If you were in the field and wished to create an eye-splice in hollow-braid cord, you can do this with a Shoemaker's splice, which is
    • a repeated Brummel, weaving the cord repeatedly through itself
      followed by a shorter bury,
      and then a repetition of that.
    . With a pick on your pocket knife you can poke and open temporary holes between the strands to accomplish this. I would estimate that a weave with a dozen Brummels would offer the strength of eight Brummels and two short buries. The openings should be 4 braids -- about 3/4" --apart for Amsteel-based line in sizes we are using.

    -------------

    I repeat that while I infer that most people are pulling the bury with a thin folded wire, they don't say so, and it would be helpful to those who are learning to splice to know for sure if pulling is the approach being used. It is just as plausible to push the bury through the sleeve, whether you stiffen the end of it with tape, attach it to a fid, or you give it a stiff spine by inserting a wire and pushing that through, the same way you put your arm through a sleeve and leg through pants.
    Last edited by DemostiX; 03-24-2012 at 18:25. Reason: remove comma which changed meaning

  6. #26
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    Just thought I'd add this: http://www.gooutdoors.co.uk/korda-7c...g-line-p114919

    Used this and the 12cm version when splicing 1.75 zing-it for locked Brummell, continuous loops and a whoopie for a srl. The zing-it just about fits in the end of the needle.

    I saw a bigger one in a video on here but I've no idea where to find it in the UK.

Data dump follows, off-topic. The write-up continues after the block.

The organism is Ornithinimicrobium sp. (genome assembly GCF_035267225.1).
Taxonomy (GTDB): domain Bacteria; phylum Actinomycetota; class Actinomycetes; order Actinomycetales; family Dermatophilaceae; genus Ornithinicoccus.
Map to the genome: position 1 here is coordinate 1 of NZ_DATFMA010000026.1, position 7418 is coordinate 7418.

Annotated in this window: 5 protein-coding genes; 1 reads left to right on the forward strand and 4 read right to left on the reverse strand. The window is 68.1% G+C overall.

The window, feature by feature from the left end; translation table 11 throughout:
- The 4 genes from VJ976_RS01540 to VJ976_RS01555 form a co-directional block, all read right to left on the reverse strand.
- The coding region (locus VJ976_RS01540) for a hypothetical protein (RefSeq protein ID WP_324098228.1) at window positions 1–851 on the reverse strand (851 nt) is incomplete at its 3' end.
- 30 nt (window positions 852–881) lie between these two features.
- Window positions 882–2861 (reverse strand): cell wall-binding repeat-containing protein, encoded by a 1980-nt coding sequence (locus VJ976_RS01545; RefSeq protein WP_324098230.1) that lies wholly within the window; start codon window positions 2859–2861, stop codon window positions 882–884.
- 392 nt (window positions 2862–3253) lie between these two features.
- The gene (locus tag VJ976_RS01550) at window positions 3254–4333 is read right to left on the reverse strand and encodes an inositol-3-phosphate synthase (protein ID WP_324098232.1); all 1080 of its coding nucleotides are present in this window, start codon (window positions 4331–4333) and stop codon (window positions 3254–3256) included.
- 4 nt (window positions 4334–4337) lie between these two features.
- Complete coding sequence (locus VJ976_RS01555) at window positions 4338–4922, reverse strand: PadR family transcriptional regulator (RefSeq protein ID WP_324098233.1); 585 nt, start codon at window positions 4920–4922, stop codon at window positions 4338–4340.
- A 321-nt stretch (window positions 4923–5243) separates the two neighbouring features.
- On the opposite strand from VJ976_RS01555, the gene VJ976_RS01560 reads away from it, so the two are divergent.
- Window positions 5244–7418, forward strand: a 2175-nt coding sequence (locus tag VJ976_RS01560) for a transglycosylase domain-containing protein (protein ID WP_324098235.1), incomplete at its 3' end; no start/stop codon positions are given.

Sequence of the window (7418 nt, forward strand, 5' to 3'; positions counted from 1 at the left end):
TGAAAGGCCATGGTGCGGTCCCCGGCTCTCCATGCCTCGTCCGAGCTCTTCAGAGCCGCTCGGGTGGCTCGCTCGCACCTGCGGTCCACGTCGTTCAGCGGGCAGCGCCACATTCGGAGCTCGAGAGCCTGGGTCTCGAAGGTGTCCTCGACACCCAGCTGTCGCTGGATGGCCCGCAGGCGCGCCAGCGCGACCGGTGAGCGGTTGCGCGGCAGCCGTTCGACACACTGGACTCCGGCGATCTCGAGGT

7. #27
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    You can go to the dollar store or craft store and pickup some 26 gauge craft wire and a keychain ring. Ive done 20 so far on the same piece of wire. It could be a good piece in a survival kit as well.

  8. #28

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    I use a sewing tool called a loop turner, basically a very small gated hook (Purchased at Jo-Ann fabrics for less than $5) to pull the free end. I also found a pack of 4 very small knitting needles (again less than $5) to open the core of the rope.

    I use the same tools for Amsteel 1/4, 7/64 and Zing-it.

    Good Luck

  9. #29
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    Quote Originally Posted by damuffin View Post
    You can go to the dollar store or craft store and pickup some 26 gauge craft wire and a keychain ring. Ive done 20 so far on the same piece of wire. It could be a good piece in a survival kit as well.
    I exclusively use floral wire, which is pretty much the same (or exactly the same) as craft wire. Cheap, relatively easy to find and works well for zing-it and amsteel (as long as I taper 2 or 3 threads in the zing-it).
    Brian
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  10. #30
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    I have tried a lot of different things for splicing 1.75 the best and cheapest I have found is .35 mig welding wire doubled over. Works great